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Part biography, part true-crime narrative, this painstakingly researched book chronicles the improbable rise and stunning fall of Roscoe “Fatty” Arbuckle from his early big screen success to his involvement in actress Virginia Rappe’s death, and the resulting irreparable damage to his career. It describes how during the course of a rowdy party hosted by the comedian in a San Francisco hotel, Rappe became fatally ill, and Arbuckle was subsequently charged with manslaughter. Ultimately acquitted after three trials,...
Part biography, part true-crime narrative, this painstakingly researched book chronicles the improbable rise and stunning fall of Roscoe “Fatty” Arbuckle from his early big screen success to his involvement in actress Virginia Rappe’s death, and the resulting irreparable damage to his career. It describes how during the course of a rowdy party hosted by the comedian in a San Francisco hotel, Rappe became fatally ill, and Arbuckle was subsequently charged with manslaughter. Ultimately acquitted after three trials, neither his career nor his reputation ever recovered from this devastating incident. Relying on a careful examination of documents, the book finally reveals what most likely occurred that Labor Day weekend in 1921 in that fateful hotel room. In addition, itcovers the evolution of the film industry—from the first silent experiments to the connection between Arbuckle’s scandal and the implementation of industry-wide censorship that altered the course of Hollywood filmmaking for five decades.
Posted April 11, 2014
I'm a movie fan, and love Turner Classic Movies for the amazing films from the golden age of Hollywood. Arbuckle's story precedes that time, coming from the silent era. I wish this book had been as well written as it was researched. Clearly a lot of time and effort went in to finding sources about the Arbuckle manslaughter case. But the book is poorly laid out, with chapters jumping back and forth so it is difficult to keep track of what is going on. I gave up reading it in order, and read the chapters about the case and trial only, to try to find logic in it. Sadly, the author states that the state's case against Arbuckle was the most likely truth, and that Arbuckle lied about the events in the room, which led to Virginia Rappe dying of peritonitis secondary to a ruptured bladder. Therefore, Arbuckle was guilty of at least involuntary manslaughter, and perhaps rape as well, but was acquitted in 3 trials. The author also states that Arbuckle lied about the events to save himself. There does not appear to have been any medical expert consulted for the book, which could have prevented an error like saying that Rappe was treated with antibiotics after the events - she could not have been in 1921, antibiotics only became available in the 1940s. It could have been noted that peritonitis also killed Valentino 5 years later because there was no effective treatment, and even now, there is a high mortality rate from it. So trying to make a case for doctors failing to save Rappe is not correct. Also, the author's conclusion that Arbuckle "suffered horribly" from the manslaughter case is a subjective opinion - he did not die in agony over 4 days, as Rappe did. The author does try to honor Rappe by refuting the claims that she had had an abortion, or that she was a prostitute, lies that were told in the course of the Arbuckle defense. And having seen her gravesite in Hollywood Forever Cemetary, it is clear that she was loved by those who mourned her. But to say that Arbuckle was likely guilty along the state's case and then state that he suffered horribly is confusing at best. He was the only person who could explain why a healthy young woman went into a hotel room alive and well, and emerged 4 hours later in agony, with a ruptured bladder, after being in a locked room with Arbuckle. Arbuckle had wealth and fame, and it looks like he told lies to hold onto these things, and so his actions resulted in the death of a 30 year old woman and the end of his film stardom - who suffered more? There is a better book yet to be written about the Arbuckle case, and it looks like the research materials are out there waiting for it.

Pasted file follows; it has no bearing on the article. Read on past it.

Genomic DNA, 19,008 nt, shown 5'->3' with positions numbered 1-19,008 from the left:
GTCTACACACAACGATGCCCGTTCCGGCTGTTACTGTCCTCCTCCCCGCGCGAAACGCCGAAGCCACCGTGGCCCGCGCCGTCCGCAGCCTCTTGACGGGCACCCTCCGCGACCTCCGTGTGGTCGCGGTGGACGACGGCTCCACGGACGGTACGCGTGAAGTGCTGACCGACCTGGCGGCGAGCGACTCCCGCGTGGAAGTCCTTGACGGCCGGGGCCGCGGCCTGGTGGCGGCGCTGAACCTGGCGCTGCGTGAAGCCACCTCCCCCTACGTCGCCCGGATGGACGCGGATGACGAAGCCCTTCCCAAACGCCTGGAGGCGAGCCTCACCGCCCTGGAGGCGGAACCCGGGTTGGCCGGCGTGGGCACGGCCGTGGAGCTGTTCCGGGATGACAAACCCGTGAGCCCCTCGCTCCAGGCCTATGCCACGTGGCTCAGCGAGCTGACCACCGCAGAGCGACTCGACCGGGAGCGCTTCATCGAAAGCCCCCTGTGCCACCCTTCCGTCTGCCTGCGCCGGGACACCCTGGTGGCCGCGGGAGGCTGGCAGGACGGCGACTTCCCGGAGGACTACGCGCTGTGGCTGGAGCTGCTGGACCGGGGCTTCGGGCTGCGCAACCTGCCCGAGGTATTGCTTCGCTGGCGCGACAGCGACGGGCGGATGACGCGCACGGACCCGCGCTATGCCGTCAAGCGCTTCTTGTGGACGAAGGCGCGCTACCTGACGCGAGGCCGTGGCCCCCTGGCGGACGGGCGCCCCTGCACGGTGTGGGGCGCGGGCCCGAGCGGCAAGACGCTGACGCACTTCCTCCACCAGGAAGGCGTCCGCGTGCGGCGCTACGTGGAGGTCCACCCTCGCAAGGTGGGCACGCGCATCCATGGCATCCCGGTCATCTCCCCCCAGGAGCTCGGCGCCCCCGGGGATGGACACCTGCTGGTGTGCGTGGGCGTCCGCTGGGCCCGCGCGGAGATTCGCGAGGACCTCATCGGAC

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Posted April 6, 2014
Posted April 6, 2014